4th – The nose boop – any animal, or human, with a close up shot.

11th – A cover that annoyed you and why

18th – Out of Perspective, or make you feel a bit dizzy

25th – Upside down, back to front or topsy turvy


2nd – A book with a landscape you’d like to visit

9th – A Wicked Grin

16th – Books with ‘book’ in the title

23rd – A Black Hole – could be in the universe or going deep into the ground

30th – Chaos – maybe too much going on in this one


6th – “They cluck their thick tongues, and shake their heads and suggest, os so very delicately!” – The Motel

13th – A favourite holiday read

20th – Dressed to kill (could be literally someone dressed to kill, or someone dressed up for a big night out

27th – Sunbathing or on the beach

September (RIP event)

3rd – 1920s feel, noir detective

10th – I’m Henry the Eighth I am – let’s look at Kings or other Emperors/rulers

17th – Books with ‘Murder’ in the title

24th – A favourite thriller


1st – A Halloween read

8th – Chills – anything at all that almost makes you too scared to pick up the book (your own pet hate)

15th – Your favourite book of magic

22nd – Books with ‘Queen’ in the title

29th – Must be gothic

November – Sci Fi Month

5th – Your earliest sci-fi read or the first sci-fi you reviewed

12th – A book with ‘star’ in the title

19th – Futuristic vista

26th – A Black Hole – in the universe or going deep into the ground


3rd – Windswept, the classic figure, stood majestically, with wind blowing out in a fetching way

10th – A fairytale retold

17th – Winter Solstice approaching – anything cold and seasonal

24th – All things fire – red hair, red covers, fire breathing dragons, simply fire?

31st – What’s your catnip – if it’s on a cover you have to pick it up

Focus on Vintage Sci Fi Month : “If you liked that, you’ll probably like this”. #VintageSciFi

“You don’t have to burn books to destroy a culture. Just get people to stop reading.” Ray Bradbury 

Vintage Sci-Fi Month.jpgVintage sci fi is a month long, none challenge, event that takes place every January to celebrate, read and discuss science fiction.  This event is the creation of Andrea at the Little Red Reviewer who fostered the notion of getting people to read and discuss some of the older books that are already out there.

Science Fiction isn’t my comfort zone to be honest but thanks to this event over the past few years I’ve now read and loved quite a number of sci fi classics that I would otherwise have missed.  The only real criteria is to read and discuss during the month of January and for the books to be published on or before 1979.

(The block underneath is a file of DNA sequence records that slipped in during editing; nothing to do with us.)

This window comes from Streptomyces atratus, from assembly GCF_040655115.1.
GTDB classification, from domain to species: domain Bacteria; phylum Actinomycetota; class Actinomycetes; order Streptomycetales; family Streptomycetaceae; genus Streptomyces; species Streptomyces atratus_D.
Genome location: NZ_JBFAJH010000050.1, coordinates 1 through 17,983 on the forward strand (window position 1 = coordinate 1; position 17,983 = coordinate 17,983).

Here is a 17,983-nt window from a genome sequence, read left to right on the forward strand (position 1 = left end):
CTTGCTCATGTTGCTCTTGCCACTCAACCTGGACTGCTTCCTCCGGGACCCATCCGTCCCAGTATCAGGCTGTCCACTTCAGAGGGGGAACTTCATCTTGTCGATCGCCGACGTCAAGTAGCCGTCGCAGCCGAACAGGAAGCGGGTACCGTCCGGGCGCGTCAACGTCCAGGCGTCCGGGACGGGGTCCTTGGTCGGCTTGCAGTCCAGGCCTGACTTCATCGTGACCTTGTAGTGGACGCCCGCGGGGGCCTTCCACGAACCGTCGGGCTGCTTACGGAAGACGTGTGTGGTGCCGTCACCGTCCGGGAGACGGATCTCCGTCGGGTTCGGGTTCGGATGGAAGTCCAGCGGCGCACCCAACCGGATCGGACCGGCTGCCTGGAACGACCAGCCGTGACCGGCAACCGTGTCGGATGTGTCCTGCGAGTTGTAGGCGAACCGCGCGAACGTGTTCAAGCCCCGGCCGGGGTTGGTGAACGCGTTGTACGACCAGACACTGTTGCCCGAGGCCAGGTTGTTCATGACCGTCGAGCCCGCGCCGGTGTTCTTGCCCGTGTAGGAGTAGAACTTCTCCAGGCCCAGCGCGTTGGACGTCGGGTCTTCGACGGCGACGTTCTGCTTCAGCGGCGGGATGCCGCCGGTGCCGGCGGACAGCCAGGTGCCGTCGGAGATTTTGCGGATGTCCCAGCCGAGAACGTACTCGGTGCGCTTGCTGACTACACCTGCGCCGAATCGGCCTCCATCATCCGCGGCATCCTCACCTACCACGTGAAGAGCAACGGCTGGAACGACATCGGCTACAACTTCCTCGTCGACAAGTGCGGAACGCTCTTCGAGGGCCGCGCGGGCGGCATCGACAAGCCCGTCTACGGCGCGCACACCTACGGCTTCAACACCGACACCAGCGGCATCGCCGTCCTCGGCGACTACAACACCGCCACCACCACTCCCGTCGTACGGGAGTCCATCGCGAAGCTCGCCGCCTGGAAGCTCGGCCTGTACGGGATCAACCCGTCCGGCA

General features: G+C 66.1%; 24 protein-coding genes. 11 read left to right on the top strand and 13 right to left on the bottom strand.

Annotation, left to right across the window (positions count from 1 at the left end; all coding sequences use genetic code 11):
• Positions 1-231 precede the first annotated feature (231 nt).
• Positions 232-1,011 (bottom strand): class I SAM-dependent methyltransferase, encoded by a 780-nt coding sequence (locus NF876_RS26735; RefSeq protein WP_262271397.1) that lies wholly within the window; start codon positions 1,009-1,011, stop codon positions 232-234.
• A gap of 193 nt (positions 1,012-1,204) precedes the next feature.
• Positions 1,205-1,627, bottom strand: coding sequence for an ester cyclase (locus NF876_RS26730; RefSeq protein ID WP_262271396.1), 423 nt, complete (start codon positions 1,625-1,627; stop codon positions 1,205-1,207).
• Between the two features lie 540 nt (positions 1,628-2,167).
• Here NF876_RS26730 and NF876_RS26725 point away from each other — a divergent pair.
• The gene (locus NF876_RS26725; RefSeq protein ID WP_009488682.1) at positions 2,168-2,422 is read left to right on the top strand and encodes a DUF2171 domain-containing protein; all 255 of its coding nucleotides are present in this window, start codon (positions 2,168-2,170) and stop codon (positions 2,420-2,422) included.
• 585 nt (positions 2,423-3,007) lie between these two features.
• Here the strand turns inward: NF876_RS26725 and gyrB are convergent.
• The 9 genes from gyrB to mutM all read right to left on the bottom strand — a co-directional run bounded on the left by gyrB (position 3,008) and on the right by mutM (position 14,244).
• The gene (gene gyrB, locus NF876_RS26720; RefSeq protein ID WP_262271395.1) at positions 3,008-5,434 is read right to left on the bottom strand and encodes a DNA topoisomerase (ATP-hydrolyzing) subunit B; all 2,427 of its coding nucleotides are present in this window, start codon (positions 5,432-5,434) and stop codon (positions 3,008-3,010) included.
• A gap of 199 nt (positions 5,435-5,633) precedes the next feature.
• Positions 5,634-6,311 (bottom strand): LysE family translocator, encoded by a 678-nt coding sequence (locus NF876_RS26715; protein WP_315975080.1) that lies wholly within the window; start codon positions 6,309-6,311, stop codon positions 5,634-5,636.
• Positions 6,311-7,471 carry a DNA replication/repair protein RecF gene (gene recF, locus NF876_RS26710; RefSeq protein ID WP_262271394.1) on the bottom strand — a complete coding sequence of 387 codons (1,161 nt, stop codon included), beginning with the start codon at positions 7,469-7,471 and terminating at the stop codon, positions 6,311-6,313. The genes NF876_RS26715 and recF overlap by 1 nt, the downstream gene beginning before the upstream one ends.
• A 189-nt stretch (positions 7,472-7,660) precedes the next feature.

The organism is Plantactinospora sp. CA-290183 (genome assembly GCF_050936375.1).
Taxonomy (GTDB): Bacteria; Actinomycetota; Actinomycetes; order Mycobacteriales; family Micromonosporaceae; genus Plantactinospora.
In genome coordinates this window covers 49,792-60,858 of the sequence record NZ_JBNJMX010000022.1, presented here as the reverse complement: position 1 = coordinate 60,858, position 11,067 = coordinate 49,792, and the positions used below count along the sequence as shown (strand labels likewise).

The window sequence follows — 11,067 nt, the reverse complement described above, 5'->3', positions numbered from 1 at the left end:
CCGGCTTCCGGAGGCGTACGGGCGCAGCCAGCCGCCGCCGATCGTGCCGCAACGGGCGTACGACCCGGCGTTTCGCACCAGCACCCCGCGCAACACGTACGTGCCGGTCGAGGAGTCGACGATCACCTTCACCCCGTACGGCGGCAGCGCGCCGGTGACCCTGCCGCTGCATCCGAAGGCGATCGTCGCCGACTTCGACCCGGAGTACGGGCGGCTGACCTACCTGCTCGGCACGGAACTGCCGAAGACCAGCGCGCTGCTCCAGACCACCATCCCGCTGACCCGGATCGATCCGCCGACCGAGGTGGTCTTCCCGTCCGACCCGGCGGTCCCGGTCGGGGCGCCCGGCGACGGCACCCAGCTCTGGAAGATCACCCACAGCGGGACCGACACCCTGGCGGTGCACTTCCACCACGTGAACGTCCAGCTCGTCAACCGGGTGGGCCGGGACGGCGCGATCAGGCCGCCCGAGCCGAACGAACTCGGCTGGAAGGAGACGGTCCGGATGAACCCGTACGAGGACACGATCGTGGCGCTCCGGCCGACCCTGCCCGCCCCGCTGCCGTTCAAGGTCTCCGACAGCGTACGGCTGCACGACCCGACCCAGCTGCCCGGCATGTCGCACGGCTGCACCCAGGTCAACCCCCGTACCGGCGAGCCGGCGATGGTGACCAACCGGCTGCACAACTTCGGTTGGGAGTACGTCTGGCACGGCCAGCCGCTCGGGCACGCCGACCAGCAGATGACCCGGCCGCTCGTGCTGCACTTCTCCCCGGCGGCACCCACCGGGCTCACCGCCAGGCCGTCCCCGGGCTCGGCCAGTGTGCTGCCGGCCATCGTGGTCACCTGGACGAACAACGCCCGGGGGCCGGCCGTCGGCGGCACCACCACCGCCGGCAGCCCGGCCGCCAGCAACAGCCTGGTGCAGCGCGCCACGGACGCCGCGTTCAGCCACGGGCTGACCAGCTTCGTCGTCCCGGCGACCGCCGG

If, like me, you need a bit of guidance about what type of book might suit you then you’re going to love today’s post.  Andrea is visiting my blog today to talk about books – and the whole gist of the post is ‘if you like ‘x’ then you might like ‘y’.  Some great advice in this piece – read on and prepare to discover some potential reads for this event in January 2020.

Firstly, hello Andrea.

I’m excited to read on so without further ado let’s get straight to it….

“If you liked that, you’ll probably like this”.

‘I learned a wonderful little trick a few years ago, about giving people book recommendations.  I was on a small panel at a local science fiction convention, and the panelists were book reviewers, book bloggers, book sellers. And we were supposed to be recommending books to the audience. An audience member would say something like “Recommend me a good fantasy book”, and us panelists were supposed to offer titles that we thought the person would like.

Some panelists just responded with their favourite titles.

One of the panelists, she worked at a bookstore (and I wish I remembered her name!), she’d respond to every request for a recommendation with a question of her own, asking something like “tell me what you enjoyed most about the last few books that you read”.  She was trying to tease out if the person was looking for an action story, or a family story, or epic fantasy or first contact or a love triangle or magic or urban fantasy or a long running series or a stand alone, or whatever.

I have no idea what that panelist’s favorite books were, because she never said.  Once she’d had her short back and forth with the audience member, she’d say “well, you’ve let me know that you like such and such, and this other thing, and that you prefer book that have XYZ, and knowing that, I think you’d love such and such author”.  I was in awe.